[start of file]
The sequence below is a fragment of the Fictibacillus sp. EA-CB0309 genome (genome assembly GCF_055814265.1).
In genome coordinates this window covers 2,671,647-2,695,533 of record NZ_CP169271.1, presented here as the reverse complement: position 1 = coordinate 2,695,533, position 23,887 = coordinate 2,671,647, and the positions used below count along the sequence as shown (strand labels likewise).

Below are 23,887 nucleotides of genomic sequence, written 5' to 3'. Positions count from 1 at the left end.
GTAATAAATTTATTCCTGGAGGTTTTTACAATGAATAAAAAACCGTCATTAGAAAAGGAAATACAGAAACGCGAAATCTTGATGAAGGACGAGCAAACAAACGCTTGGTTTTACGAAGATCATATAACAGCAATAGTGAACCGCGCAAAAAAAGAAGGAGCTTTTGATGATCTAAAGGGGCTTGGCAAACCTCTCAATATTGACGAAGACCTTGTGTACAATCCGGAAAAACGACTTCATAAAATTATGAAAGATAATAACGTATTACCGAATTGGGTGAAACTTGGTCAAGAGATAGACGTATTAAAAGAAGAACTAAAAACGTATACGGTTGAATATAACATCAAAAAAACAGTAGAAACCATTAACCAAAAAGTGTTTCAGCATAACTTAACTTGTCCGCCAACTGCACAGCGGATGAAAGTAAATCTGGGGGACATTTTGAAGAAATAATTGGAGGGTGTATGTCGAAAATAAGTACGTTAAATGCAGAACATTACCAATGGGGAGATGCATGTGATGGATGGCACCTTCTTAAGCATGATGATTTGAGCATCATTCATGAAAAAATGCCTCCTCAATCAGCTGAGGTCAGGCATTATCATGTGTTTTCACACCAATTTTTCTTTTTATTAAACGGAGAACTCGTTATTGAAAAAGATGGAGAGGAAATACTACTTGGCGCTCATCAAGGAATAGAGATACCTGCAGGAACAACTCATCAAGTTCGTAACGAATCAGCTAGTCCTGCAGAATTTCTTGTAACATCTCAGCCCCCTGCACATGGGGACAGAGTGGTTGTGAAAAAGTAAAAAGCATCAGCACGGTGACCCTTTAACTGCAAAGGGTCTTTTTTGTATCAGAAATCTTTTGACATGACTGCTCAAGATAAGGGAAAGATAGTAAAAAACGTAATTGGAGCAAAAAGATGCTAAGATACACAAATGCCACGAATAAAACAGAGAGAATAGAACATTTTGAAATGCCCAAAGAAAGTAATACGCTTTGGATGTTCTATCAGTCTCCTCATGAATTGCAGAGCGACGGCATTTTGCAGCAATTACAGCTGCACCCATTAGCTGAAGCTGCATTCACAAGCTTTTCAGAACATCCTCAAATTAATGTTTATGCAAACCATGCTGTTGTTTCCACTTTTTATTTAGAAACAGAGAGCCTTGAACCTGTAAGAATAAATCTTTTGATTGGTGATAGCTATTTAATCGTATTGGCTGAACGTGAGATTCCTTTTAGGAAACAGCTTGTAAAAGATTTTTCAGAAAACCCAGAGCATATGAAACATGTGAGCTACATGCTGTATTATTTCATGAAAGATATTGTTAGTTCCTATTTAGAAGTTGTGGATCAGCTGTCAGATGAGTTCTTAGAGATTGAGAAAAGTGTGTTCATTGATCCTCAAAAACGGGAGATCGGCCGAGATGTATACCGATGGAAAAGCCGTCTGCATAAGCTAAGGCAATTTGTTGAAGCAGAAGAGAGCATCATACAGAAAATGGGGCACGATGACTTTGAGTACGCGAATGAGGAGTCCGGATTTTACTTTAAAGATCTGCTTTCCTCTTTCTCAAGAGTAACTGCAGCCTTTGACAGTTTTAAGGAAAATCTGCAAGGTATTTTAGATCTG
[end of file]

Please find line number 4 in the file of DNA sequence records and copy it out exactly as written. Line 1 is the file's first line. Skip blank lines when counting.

GTAATAAATTTATTCCTGGAGGTTTTTACAATGAATAAAAAACCGTCATTAGAAAAGGAAATACAGAAACGCGAAATCTTGATGAAGGACGAGCAAACAAACGCTTGGTTTTACGAAGATCATATAACAGCAATAGTGAACCGCGCAAAAAAAGAAGGAGCTTTTGATGATCTAAAGGGGCTTGGCAAACCTCTCAATATTGACGAAGACCTTGTGTACAATCCGGAAAAACGACTTCATAAAATTATGAAAGATAATAACGTATTACCGAATTGGGTGAAACTTGGTCAAGAGATAGACGTATTAAAAGAAGAACTAAAAACGTATACGGTTGAATATAACATCAAAAAAACAGTAGAAACCATTAACCAAAAAGTGTTTCAGCATAACTTAACTTGTCCGCCAACTGCACAGCGGATGAAAGTAAATCTGGGGGACATTTTGAAGAAATAATTGGAGGGTGTATGTCGAAAATAAGTACGTTAAATGCAGAACATTACCAATGGGGAGATGCATGTGATGGATGGCACCTTCTTAAGCATGATGATTTGAGCATCATTCATGAAAAAATGCCTCCTCAATCAGCTGAGGTCAGGCATTATCATGTGTTTTCACACCAATTTTTCTTTTTATTAAACGGAGAACTCGTTATTGAAAAAGATGGAGAGGAAATACTACTTGGCGCTCATCAAGGAATAGAGATACCTGCAGGAACAACTCATCAAGTTCGTAACGAATCAGCTAGTCCTGCAGAATTTCTTGTAACATCTCAGCCCCCTGCACATGGGGACAGAGTGGTTGTGAAAAAGTAAAAAGCATCAGCACGGTGACCCTTTAACTGCAAAGGGTCTTTTTTGTATCAGAAATCTTTTGACATGACTGCTCAAGATAAGGGAAAGATAGTAAAAAACGTAATTGGAGCAAAAAGATGCTAAGATACACAAATGCCACGAATAAAACAGAGAGAATAGAACATTTTGAAATGCCCAAAGAAAGTAATACGCTTTGGATGTTCTATCAGTCTCCTCATGAATTGCAGAGCGACGGCATTTTGCAGCAATTACAGCTGCACCCATTAGCTGAAGCTGCATTCACAAGCTTTTCAGAACATCCTCAAATTAATGTTTATGCAAACCATGCTGTTGTTTCCACTTTTTATTTAGAAACAGAGAGCCTTGAACCTGTAAGAATAAATCTTTTGATTGGTGATAGCTATTTAATCGTATTGGCTGAACGTGAGATTCCTTTTAGGAAACAGCTTGTAAAAGATTTTTCAGAAAACCCAGAGCATATGAAACATGTGAGCTACATGCTGTATTATTTCATGAAAGATATTGTTAGTTCCTATTTAGAAGTTGTGGATCAGCTGTCAGATGAGTTCTTAGAGATTGAGAAAAGTGTGTTCATTGATCCTCAAAAACGGGAGATCGGCCGAGATGTATACCGATGGAAAAGCCGTCTGCATAAGCTAAGGCAATTTGTTGAAGCAGAAGAGAGCATCATACAGAAAATGGGGCACGATGACTTTGAGTACGCGAATGAGGAGTCCGGATTTTACTTTAAAGATCTGCTTTCCTCTTTCTCAAGAGTAACTGCAGCCTTTGACAGTTTTAAGGAAAATCTGCAAGGTATTTTAGATCTG